During one of our coffee breaks members of the manufacturing team came to greet us. Some of them spoke English, but most did not. These are the people who make the devices by hand. It’s tedious, careful work, in an environment who’s standards for cleanliness and quality are unlike anything I’ve seen. If a pen falls on the ground it cannot be used. They work for hours at a time, unable to even scratch their noses or adjust their eye glasses. They work through microscopes in order to see the tiny wires and details of what they are putting together. And if they are not careful, if there are mistakes, devices don’t work. They are the ones who put amazing ideas into actual, usable technology. Inventors invent, R&D develops, but without the careful work of that team, no one hears.
A few years ago I wrote a post about how I wasn't super thankful after Liam's first cochlear implant surgery. It was honest and true. I was encouraged to submit that piece to the awesome collaborative blog Coffee + Crumbs. I was conflicted about submitting it though because what was honest and true then, was no longer the truth now. So I added a little epilogue, an update on my thoughts and feelings about Liam's cochlear implant four years later. This updated essay is featured today on the Coffee + Crumbs site. I'd love it if you checked it out.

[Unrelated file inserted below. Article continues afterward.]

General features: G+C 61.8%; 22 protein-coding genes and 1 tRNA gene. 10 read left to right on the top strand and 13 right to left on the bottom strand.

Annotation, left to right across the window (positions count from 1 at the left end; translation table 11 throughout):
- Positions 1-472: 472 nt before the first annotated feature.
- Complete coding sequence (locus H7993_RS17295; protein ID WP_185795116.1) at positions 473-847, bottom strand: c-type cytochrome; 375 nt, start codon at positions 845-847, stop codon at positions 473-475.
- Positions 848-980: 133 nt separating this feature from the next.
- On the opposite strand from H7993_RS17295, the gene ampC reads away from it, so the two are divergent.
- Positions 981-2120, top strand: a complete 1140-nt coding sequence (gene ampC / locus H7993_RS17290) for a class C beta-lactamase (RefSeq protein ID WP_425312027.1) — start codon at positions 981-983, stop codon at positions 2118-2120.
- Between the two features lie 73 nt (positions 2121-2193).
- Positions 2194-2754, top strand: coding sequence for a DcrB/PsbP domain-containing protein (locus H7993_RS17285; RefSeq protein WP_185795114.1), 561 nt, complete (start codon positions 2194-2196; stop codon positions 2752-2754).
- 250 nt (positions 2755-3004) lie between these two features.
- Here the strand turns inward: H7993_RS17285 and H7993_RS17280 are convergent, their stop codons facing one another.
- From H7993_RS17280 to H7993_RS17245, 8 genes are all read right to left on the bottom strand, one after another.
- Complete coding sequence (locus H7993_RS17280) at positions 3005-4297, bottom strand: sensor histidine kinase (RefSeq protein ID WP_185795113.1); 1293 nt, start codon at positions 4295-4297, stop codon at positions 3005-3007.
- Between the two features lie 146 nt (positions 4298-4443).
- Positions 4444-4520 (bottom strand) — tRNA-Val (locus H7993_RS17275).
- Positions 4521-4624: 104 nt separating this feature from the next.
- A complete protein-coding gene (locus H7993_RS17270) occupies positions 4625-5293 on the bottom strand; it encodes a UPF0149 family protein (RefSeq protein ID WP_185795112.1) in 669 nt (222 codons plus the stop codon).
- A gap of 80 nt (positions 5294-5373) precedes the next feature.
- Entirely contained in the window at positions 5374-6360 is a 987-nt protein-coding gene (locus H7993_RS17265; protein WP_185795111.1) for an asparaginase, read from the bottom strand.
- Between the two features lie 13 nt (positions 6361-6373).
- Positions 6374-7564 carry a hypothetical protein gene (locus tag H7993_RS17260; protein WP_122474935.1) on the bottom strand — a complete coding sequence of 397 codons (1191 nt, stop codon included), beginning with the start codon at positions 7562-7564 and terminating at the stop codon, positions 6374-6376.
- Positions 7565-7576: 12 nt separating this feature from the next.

Sometimes though as parents we must choose to do the hard things even in the face of easier options. Because the hard thing is the best thing. It is the thing that will shape our kids, define their character, enable them to survive on their own. Painful and torturous as it may be to send our kids into the fire alone, it is there where they are refined. Keeping them safe is more dangerous in the long run.
While well-meaning people on Facebook cheered and celebrated the miracle technology that allowed a nine-month-old they’ve never met to hear his mother’s voice, I was mourning because my three year old couldn’t hear my voice well enough without it. And every share and “oh wow” comment made me feel guilty for being so ungrateful.